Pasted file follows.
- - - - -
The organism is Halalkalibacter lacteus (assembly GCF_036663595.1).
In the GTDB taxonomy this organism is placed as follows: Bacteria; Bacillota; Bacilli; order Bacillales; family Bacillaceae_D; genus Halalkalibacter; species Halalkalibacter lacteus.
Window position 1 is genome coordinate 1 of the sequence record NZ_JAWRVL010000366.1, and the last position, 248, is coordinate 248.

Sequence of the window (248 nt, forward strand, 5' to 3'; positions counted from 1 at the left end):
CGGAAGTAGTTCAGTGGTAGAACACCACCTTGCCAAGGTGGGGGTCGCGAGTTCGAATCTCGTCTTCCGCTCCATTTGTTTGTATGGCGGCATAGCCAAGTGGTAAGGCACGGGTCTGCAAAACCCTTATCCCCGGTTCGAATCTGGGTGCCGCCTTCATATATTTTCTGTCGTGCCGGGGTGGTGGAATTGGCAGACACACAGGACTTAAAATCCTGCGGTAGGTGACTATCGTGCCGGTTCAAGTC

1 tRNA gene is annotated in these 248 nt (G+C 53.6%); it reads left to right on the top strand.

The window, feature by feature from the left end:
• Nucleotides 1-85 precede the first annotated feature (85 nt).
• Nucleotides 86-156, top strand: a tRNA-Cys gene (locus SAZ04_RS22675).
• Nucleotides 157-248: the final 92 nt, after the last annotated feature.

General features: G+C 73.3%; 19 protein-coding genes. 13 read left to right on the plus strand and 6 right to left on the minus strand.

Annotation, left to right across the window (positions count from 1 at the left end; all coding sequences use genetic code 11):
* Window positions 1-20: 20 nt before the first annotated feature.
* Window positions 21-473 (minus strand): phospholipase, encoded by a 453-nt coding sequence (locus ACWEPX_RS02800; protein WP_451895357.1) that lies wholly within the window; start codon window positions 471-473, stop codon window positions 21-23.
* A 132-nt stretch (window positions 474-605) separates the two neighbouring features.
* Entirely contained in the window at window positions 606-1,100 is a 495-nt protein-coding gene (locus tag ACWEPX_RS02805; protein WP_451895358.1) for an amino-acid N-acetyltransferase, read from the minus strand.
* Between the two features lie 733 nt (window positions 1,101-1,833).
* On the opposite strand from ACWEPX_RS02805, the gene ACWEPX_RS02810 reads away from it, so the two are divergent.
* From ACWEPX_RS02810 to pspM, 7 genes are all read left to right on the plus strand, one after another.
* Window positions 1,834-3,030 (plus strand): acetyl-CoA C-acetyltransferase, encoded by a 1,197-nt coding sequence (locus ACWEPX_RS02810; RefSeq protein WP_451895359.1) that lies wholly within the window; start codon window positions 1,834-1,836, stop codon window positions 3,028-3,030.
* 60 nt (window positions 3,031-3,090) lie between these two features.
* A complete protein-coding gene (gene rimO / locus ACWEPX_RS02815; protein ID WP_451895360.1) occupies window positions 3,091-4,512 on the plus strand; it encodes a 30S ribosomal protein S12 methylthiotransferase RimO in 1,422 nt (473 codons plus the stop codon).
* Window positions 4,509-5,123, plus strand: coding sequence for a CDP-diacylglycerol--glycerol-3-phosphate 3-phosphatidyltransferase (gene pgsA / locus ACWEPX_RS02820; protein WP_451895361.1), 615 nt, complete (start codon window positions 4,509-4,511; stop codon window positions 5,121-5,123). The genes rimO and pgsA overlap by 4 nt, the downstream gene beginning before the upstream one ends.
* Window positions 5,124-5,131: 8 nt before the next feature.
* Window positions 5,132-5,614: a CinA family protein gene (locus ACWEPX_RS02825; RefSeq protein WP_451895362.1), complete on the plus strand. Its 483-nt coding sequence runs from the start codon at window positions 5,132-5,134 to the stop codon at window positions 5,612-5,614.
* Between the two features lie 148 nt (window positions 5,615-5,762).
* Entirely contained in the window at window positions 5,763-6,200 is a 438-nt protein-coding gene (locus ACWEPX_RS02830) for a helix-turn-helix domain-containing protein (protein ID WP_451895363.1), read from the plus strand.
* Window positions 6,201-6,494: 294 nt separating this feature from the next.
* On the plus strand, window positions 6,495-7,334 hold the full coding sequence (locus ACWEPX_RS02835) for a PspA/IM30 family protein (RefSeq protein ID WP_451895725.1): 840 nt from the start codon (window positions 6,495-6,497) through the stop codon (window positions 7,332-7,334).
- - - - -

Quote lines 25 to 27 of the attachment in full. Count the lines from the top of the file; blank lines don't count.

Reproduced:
* Window positions 5,132-5,614: a CinA family protein gene (locus ACWEPX_RS02825; RefSeq protein WP_451895362.1), complete on the plus strand. Its 483-nt coding sequence runs from the start codon at window positions 5,132-5,134 to the stop codon at window positions 5,612-5,614.
* Between the two features lie 148 nt (window positions 5,615-5,762).
* Entirely contained in the window at window positions 5,763-6,200 is a 438-nt protein-coding gene (locus ACWEPX_RS02830) for a helix-turn-helix domain-containing protein (protein ID WP_451895363.1), read from the plus strand.